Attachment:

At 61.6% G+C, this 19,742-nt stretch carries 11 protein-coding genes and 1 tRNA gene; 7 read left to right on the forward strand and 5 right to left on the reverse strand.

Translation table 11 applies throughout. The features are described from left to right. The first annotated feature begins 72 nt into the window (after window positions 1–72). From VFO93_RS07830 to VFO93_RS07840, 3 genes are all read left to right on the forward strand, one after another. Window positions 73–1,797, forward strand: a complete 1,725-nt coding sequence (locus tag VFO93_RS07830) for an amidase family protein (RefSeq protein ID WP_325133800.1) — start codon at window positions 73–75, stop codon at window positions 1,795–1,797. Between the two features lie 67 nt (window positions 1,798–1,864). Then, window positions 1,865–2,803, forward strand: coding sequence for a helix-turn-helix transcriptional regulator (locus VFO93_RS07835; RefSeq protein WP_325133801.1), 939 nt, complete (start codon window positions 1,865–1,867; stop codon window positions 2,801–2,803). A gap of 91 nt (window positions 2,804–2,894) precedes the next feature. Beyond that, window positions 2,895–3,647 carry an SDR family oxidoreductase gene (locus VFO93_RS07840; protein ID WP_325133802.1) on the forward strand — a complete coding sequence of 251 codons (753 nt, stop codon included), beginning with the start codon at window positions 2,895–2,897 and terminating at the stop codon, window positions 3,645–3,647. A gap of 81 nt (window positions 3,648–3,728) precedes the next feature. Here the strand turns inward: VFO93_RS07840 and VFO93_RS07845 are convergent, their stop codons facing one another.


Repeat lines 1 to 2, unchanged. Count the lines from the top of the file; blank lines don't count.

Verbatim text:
At 61.6% G+C, this 19,742-nt stretch carries 11 protein-coding genes and 1 tRNA gene; 7 read left to right on the forward strand and 5 right to left on the reverse strand.

Translation table 11 applies throughout. The features are described from left to right. The first annotated feature begins 72 nt into the window (after window positions 1–72). From VFO93_RS07830 to VFO93_RS07840, 3 genes are all read left to right on the forward strand, one after another. Window positions 73–1,797, forward strand: a complete 1,725-nt coding sequence (locus tag VFO93_RS07830) for an amidase family protein (RefSeq protein ID WP_325133800.1) — start codon at window positions 73–75, stop codon at window positions 1,795–1,797. Between the two features lie 67 nt (window positions 1,798–1,864). Then, window positions 1,865–2,803, forward strand: coding sequence for a helix-turn-helix transcriptional regulator (locus VFO93_RS07835; RefSeq protein WP_325133801.1), 939 nt, complete (start codon window positions 1,865–1,867; stop codon window positions 2,801–2,803). A gap of 91 nt (window positions 2,804–2,894) precedes the next feature. Beyond that, window positions 2,895–3,647 carry an SDR family oxidoreductase gene (locus VFO93_RS07840; protein ID WP_325133802.1) on the forward strand — a complete coding sequence of 251 codons (753 nt, stop codon included), beginning with the start codon at window positions 2,895–2,897 and terminating at the stop codon, window positions 3,645–3,647. A gap of 81 nt (window positions 3,648–3,728) precedes the next feature. Here the strand turns inward: VFO93_RS07840 and VFO93_RS07845 are convergent, their stop codons facing one another.